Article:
Adaptive pest management for horticulture under climate change pilot pest scoping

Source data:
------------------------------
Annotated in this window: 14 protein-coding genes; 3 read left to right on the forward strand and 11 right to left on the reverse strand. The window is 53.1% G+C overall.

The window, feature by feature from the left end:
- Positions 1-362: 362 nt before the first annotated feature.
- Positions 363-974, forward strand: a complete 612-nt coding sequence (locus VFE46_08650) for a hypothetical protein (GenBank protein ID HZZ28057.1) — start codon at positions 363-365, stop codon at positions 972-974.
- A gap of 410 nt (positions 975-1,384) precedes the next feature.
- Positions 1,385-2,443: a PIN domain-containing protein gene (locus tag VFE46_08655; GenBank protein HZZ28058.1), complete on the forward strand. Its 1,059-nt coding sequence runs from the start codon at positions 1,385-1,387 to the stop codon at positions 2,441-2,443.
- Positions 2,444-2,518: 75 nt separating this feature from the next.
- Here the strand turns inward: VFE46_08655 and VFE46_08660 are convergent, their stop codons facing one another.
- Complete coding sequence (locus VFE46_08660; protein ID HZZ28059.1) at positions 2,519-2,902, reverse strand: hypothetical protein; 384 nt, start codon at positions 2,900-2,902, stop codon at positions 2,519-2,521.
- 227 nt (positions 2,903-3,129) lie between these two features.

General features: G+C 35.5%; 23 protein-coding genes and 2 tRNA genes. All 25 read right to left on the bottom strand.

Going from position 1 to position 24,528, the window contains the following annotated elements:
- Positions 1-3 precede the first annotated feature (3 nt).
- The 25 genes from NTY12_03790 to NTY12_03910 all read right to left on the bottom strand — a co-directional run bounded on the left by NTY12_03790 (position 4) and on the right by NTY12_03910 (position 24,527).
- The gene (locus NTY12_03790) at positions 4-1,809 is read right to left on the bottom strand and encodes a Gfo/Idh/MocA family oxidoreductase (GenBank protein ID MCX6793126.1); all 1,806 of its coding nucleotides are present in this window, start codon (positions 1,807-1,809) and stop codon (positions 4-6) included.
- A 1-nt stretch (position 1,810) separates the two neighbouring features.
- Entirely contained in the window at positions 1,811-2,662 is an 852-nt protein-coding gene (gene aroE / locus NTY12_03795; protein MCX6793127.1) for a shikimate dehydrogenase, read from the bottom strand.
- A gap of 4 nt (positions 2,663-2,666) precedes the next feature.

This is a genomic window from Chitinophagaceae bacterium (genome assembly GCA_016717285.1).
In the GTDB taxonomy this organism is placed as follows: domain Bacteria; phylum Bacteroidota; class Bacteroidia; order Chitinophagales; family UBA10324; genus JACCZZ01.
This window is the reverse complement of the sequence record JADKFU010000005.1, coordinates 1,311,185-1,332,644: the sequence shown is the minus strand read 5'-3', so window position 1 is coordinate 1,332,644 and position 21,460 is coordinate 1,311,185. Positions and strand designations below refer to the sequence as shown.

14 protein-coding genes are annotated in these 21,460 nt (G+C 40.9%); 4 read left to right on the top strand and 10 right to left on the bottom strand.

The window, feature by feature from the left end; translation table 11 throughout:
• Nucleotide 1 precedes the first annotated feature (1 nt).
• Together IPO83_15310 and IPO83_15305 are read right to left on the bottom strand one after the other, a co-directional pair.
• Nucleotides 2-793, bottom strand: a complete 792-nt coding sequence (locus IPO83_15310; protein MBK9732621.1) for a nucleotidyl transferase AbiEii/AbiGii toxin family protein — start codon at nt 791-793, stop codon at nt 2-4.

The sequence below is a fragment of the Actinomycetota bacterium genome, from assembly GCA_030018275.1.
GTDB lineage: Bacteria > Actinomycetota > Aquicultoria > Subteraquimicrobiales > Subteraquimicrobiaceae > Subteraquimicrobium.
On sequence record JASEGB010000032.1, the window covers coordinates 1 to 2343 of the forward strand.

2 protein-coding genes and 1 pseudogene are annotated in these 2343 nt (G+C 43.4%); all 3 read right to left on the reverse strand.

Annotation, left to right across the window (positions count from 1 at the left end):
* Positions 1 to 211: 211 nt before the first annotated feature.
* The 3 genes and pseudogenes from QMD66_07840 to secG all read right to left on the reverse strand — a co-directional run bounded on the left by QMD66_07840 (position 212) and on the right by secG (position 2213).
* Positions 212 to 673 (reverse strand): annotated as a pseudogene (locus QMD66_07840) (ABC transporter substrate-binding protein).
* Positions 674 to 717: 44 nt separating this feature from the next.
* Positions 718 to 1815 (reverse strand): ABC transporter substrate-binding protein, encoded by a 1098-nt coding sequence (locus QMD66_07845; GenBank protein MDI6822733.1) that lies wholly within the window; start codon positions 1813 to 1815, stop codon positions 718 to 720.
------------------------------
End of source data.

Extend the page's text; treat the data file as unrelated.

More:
It is vital that Australia’s horticultural industries consider how their pest risks could be impacted by climate change as the scientific evidence has shown that indeed the climate is changing. We used two case studies to examine the nature of these changes and tried to identify, with the help of growers and consultants, the potential impacts and changes in management practices that might be required. The two case studies were silverleaf whitefly (Bemisia tabaci) in Bundaberg and diamondback moth (Plutella xylostella). Both pests were modelled to explore how their climate suitability might change under climate change scenarios. We found that both pests could increase the number of lifecycles they can complete each year by approximately 50%. Our attempts to engage growers were difficult as there is clearly a general disbelief in climate change, and an unwillingness to consider possible future changes in growing conditions that could result from climate changes. In addition, there appeared to be a lack of uptake of the current recommended management practices. We have made 3 recommendatons: 1. Determine if it is feasible to make periodic assessments of pest densities (e.g. every 5 years) to monitor how pest abundance changes over time. 2. Investigate the reasons for poor adoption of existing pest management recommendations. 3. Improve grower understanding of the nature of climate changes and no regrets options for adapting management practices to changing conditions.